“Just do your best
It's the only way to keep that last bit of sanity
Maybe I don't have to be good but I can try to be
At least a little better than I've been so far”
- The Avett Brothers "When I Drink"
“The soul of the sluggard craves and gets nothing, while the soul of the diligent is richly supplied.” – Proverbs 13:4
Throughout our lives we develop habits. These habits can be positive, such as exercising regularly or praying every morning (but of course, not in a legalistic way). However, some habits can be negative, such as constantly worrying or eating junk food every day. I certainly have good and bad habits, but often we have a desire to do something but have never developed the habit.
When I met Donald Miller after the Storyline Conference in Nashville, in October, I asked him for tips on how to finish my first book (which right now consists of 25 pages of random essays about my infertility journey). His advice included waking up 1-2 hours early every morning to write the book. But he was also very clear; he said, “Do not blog.” My immediate thought was can’t I do both: write a book and blog? How can I not blog, people will forget who I am by the time I try to get a book out for the public to see? But then I realized he was wise enough (you know, after writing a half dozen books or so) to know that if you are going to sit down and write a book, that needs to be your main focus, and you need to develop the habit of writing every day so that you can complete it.
My entire life I’ve dreamed of writing a book (or two or three). I honestly don’t care if anyone besides my parents read it. I have my own reasons for wanting to do what millions of people before me have done:
- I have ideas, so many ideas, that I would love to research and write about
- It brings me joy to find information and share it with others
- I have a voice, opinions, experiences, that I want to preserve and put down on paper so it survives past my lifetime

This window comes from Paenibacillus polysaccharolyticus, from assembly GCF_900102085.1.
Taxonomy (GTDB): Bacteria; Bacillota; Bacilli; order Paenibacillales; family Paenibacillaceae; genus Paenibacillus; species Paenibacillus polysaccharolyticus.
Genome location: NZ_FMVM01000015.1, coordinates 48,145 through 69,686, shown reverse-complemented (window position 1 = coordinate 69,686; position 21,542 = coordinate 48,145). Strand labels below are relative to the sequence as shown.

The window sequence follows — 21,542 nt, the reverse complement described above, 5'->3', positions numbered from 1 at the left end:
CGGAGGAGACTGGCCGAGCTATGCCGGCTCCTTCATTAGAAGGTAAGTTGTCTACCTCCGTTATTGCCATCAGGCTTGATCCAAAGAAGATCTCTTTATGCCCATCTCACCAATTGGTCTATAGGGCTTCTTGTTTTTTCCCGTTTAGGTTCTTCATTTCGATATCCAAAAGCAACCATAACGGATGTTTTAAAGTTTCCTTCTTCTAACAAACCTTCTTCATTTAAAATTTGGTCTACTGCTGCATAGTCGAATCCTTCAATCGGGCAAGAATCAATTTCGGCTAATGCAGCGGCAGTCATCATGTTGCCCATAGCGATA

- I think it’s amazing if even one person reads about my story and can relate and glean something from it that can help them in their situation
- I love the idea of setting a goal and achieving it, because I have had a tendency to quit things in the past. My biggest accomplishment was achieving my Masters degree. I was committed to the program and never gave up. I learned so much by establishing new study habits and continually stepping outside my comfort zone.
- I just love books… a lot.
- Most importantly, I love writing – when I actually write. My husband makes fun of me because, when motivated, I can sit down and write a 2000 word blog in no time. So writing a book will allow me to hedge his advice of being more concise… I can write all I want. The hard part will be bringing it all together into a cohesive piece that makes some semblance of sense and can speak to an audience other than myself.
My dogs woke me up at 4am this morning and wouldn’t go back to sleep, so I finally got out of bed at 5am. They’ve been doing this for weeks now. I honestly believe (feel free to make fun of me here), that this is a sign that I should heed Miller’s advice and wake up at 5am every morning to finish my book. I recognize the irony of blogging about doing it first… I mean I could have just woken up and continued working on my book, but I think I had to write this post to realize I what I really need to focus on.
So moving forward, I will be diligent in creating the appropriate habits that will help me reach my goal of finishing my book, even if it means blogging less. At the beginning of the year, I told myself I wanted a draft done by the end of 2013. I think I’m being realistic when I say that’s not likely to happen, but at the same time I want to be aggressive with my time frame so I have a defined boundaries to work in. Plus I have another book I’m super excited about that I wanted to start next year. But one thing at a time, I suppose... It's like driving a bus, before you've even learned to drive a car.
My first step is to review a document written by Toni Partingon, poet and co-founder of Printed Matter in Vancouver, WA, (and my brother, Christopher Luna's, fiancé) about how to create space for writing in your life. I’m hoping this will provide me with information such as how to set up a comfortable physical space that has all the tools I need to write so there is little to no distraction.
Small habits over time create who we are, our innate being, and can bring us towards our goal or keep us from ever reaching it. But until the healthy habits are fully established in our every day routine, that goal is still just a dream written on a piece of notepaper, collecting dust in the drawer. Time to clean out the drawer… and assist the notepaper in flourishing into the aspired manuscript.
What is your dream? What habits do you need to lose/gain in order to make your dream a reachable goal?